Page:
and wouldn't look too good. The two digital standards tend
to keep their quality (with short cable, good quality cable).

https://www.newegg.com/Product/Produ...9SIA6ZP3R86688

1 x VGA 2048x1536
1 x DL-DVI-I Dual Link DVI 2560x1600 or
VGA via passive adapter at 2048x1536.
1 x HDMI (1.3A claimed by one source...)

You'll notice as well, that NVidia absolutely refuses to tell
us what HDMI standards version that implements. It has to do
1920x1080 at least. 1920x1080 relies on an HDMI clock of 165MHz,
same as DVI. But later standards of HDMI have faster clocks,
like 330MHz, and that's where the higher resolutions come from.
Knowing a card has DVI and the DVI does 165MHz (its final limit),
we know the HDMI has to be at least that good.

https://www.geforce.com/hardware/des...specifications
https://www.nvidia.in/object/product...ce_210_in.html

The review here seems to be claiming it is HDMI 1.3a, and has
8 channel LPCM audio over HDMI capability. I'm not sure that
people in the field were seeing this, but this is the
"chartware" from NVidia. For some reason, the HDMI version
is suppressed in adverts. Like, maybe it's broken or something.
You don't suppress a spec like that, unless you're ashamed of
something.

https://www.pcper.com/reviews/Graphi...-hit-consumers

And HDMI 1.3a here, has a clock of 330MHz. That's the "transportation
equivalent" of dual-link DVI. Two DVI in parallel at 165MHz, is the
same as the one lane on HDMI running at 330MHz. Which means in theory,
2560x1600 @ 60Hz should be in reach.

With that out of the way, you can use either the DVI or HDMI.
And because the video card connector is DVI-I, there should
not be a cabling problem. Some later cards, like a 2018 card
stripped of all VGA, the connector on the video card end
is DVI-D and the VGA blade slots are filled in with plastic.

If using the DVI cable, you want to verify both ends,
whether they're DVI-D or DVI-I, look at the cable carefully
to ensure there isn't a conflict. I don't expect a problem,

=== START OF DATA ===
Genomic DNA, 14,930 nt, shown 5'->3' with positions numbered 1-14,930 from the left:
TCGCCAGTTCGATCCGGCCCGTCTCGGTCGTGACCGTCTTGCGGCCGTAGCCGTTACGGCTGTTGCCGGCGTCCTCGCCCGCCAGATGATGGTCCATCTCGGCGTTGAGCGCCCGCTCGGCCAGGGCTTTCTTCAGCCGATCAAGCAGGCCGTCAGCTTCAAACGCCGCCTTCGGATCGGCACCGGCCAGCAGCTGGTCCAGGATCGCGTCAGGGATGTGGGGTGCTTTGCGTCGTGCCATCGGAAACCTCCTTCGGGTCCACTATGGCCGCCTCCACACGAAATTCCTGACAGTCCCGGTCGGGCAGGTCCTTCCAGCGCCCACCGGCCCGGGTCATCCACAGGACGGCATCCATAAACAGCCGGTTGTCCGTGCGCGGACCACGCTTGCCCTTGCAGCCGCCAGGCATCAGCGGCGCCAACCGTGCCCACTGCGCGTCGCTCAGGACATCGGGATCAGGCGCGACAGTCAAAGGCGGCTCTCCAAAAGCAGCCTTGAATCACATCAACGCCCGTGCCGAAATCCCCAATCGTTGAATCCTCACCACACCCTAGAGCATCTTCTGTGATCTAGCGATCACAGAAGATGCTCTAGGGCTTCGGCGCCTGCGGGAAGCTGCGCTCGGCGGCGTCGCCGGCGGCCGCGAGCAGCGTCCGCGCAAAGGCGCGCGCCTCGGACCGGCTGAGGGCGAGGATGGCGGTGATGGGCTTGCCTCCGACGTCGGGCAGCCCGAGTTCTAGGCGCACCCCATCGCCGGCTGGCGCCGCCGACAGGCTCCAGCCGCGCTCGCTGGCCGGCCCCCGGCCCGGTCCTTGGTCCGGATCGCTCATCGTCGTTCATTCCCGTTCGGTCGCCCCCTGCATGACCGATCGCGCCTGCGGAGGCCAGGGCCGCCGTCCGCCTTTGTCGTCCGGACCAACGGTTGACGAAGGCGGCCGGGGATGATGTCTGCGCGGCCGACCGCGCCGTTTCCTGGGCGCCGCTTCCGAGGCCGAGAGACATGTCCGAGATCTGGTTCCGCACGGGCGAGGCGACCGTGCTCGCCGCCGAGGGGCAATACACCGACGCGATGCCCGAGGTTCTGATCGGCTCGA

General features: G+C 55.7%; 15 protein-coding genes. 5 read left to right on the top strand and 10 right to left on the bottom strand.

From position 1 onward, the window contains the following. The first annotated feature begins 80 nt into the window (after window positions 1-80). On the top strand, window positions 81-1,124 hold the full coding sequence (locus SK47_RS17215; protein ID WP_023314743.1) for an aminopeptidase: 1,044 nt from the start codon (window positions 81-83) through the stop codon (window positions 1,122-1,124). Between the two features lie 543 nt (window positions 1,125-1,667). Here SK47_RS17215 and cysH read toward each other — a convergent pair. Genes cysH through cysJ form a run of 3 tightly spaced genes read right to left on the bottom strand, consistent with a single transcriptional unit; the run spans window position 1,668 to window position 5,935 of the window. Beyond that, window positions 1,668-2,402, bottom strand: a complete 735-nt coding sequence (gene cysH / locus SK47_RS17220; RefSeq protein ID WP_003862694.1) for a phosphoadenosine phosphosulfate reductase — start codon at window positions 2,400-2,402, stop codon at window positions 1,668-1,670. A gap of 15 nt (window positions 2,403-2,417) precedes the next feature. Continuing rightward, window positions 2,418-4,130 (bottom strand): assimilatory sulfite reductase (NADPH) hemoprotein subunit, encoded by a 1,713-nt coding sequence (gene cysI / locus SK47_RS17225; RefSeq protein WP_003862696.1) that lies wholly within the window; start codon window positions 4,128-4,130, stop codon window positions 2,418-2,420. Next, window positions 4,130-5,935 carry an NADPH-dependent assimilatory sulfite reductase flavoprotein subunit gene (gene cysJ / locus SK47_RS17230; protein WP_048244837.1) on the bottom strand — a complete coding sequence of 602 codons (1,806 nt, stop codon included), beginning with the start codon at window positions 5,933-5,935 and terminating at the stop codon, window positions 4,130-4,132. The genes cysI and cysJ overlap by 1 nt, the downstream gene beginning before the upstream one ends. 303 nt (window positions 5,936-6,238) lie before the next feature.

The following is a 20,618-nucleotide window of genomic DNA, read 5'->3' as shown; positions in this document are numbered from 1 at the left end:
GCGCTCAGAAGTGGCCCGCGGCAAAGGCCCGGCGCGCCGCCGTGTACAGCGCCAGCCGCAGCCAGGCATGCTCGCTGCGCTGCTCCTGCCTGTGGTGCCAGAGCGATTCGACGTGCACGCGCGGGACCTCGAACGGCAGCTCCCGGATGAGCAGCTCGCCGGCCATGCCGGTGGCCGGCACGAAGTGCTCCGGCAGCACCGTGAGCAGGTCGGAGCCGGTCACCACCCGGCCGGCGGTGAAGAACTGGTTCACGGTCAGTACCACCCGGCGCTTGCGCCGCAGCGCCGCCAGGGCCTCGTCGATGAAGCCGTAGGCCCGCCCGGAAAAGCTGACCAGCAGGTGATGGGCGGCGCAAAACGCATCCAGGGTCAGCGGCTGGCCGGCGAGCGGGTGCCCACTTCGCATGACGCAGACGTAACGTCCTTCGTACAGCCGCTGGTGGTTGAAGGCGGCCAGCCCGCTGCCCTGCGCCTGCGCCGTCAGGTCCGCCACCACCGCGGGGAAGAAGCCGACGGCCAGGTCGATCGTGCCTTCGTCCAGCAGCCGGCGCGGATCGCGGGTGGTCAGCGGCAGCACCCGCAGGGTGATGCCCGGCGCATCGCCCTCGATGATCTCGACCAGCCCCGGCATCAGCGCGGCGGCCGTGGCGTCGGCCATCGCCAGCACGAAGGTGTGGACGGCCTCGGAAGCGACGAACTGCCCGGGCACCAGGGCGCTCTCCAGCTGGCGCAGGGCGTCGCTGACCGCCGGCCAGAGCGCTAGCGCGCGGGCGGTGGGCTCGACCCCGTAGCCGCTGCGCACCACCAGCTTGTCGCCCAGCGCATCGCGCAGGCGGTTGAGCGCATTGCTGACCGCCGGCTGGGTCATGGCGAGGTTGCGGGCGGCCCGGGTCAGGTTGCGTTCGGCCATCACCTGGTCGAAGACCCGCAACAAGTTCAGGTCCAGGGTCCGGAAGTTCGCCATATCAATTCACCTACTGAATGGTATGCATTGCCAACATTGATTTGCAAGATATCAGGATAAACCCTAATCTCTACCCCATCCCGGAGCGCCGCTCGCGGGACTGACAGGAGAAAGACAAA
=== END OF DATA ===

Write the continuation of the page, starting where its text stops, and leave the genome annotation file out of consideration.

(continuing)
but sometimes "stuff happens". The video card end on your
card, appears to support "any cable".

https://en.wikipedia.org/wiki/Digital_Visual_Interface

The monitor end looks DVI-D. DVI-D on both ends should work.

https://i.postimg.cc/Z5YM0qrL/looks-dvi-d.jpg

Paul
  #9  
Old March 20th 19, 10:03 AM posted to alt.windows7.general
Paul[_32_]
external usenet poster
 
Posts: 11,873
Default Blue, white, and HDMI cables for a 23-inch diagonal monitor

Jean Fredette wrote:
pjp posted:

gold plated cables which are no better than regular quality made cables


Its the quality of the output on the monitor screen that I was asking about
for the three possible formats (not the cable quality).
blue vga
white dvi
dark hdmi

And I was also wondering about how it gets the sound since I don't see any
speakers but it has a headphone output but I don't see any sound input.

The monitor is an LG Flatron E2341.


Audio over HDMI.

The claim is, your video card barely has it. (Audio provided as of
that version of HDMI. 8 channel LPCM.)

NVidia was originally a bit lazy. They put an SPDIF connector
at the top edge of their video cards, and you were supposed
to run a cable from the motherboard, over to the video card.
Your Geforce 210 is supposed to have an actual HDAudio digital
source to drive that function instead. The video card driver
package should mention it also contains an audio driver file.
In Windows, you select "HDMI audio" or at least select some
other option besides the ones your sound card is providing.

The monitor, if it has a headphone jack, could extract
2-channel LPCM from HDMI and send it to the headphone jack.
A headphone jack is usually good for a 32 ohm load (i.e. not
enough to drive some 100W 2 ohm speakers :-) ) The DVI
might not support that, hard to be certain what comes
out of the DVI port.

That gives the HDMI cable a slight edge, in terms of
"fun factor" and "what-if".

Paul
  #10  
Old March 20th 19, 11:41 AM posted to alt.windows7.general
NY
external usenet poster
 
Posts: 586